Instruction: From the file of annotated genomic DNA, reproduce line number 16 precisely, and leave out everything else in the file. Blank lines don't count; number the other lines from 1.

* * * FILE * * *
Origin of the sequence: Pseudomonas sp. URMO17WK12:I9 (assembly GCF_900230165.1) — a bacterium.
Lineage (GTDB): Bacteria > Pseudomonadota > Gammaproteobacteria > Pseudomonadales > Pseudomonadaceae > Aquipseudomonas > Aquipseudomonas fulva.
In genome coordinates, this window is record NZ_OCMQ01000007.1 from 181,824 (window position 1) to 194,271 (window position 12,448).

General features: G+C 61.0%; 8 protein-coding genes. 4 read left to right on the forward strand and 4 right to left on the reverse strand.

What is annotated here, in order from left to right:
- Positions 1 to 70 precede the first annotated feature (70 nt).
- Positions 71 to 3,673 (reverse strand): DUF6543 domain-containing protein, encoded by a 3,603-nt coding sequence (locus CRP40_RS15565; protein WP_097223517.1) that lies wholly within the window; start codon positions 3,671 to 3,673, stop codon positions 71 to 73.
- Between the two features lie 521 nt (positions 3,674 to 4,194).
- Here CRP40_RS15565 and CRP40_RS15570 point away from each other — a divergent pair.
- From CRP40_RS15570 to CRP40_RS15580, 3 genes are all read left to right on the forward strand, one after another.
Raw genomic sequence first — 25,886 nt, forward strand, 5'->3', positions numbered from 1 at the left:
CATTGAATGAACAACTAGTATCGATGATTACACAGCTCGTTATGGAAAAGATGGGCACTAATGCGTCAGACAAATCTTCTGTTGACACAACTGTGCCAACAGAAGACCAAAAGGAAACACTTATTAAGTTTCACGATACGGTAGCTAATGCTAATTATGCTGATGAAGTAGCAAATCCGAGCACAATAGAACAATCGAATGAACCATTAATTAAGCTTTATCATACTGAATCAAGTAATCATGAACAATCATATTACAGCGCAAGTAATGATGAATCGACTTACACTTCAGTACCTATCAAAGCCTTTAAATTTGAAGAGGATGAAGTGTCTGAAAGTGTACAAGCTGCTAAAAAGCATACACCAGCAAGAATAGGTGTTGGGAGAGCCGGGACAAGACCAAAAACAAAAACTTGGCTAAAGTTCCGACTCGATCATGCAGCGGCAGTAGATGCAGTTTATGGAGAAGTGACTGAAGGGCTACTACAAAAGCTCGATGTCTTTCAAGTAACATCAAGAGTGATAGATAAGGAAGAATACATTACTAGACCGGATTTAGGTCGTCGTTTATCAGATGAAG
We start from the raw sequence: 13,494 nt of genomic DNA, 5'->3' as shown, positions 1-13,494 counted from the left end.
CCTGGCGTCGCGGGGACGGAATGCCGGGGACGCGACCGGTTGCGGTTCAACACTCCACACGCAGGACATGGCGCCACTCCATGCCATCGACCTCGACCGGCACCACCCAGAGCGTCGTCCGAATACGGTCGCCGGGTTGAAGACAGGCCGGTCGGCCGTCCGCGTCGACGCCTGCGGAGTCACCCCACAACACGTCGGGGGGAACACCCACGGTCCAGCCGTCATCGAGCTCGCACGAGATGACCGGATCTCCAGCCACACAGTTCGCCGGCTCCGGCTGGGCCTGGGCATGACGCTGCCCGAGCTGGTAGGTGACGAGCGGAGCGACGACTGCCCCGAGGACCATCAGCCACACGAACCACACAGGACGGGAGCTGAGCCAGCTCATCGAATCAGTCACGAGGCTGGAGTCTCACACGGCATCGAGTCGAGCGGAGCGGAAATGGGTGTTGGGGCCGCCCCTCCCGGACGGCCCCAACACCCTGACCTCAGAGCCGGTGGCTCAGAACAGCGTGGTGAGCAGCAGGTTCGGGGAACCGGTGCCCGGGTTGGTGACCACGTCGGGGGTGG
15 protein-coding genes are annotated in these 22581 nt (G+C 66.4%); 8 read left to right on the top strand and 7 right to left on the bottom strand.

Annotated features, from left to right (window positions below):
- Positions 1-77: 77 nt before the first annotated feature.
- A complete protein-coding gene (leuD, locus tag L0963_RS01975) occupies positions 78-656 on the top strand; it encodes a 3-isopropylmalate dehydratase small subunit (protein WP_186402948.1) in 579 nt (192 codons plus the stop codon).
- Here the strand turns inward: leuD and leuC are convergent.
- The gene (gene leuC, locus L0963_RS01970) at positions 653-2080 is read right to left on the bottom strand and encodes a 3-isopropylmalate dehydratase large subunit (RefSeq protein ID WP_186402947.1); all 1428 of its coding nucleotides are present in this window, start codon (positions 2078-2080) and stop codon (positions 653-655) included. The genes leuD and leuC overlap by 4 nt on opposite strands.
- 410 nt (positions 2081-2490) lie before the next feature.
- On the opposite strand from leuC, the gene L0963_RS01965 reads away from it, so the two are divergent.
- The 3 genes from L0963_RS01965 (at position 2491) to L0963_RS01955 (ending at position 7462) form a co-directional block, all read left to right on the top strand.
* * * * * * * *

Annotated features, from left to right (window positions below):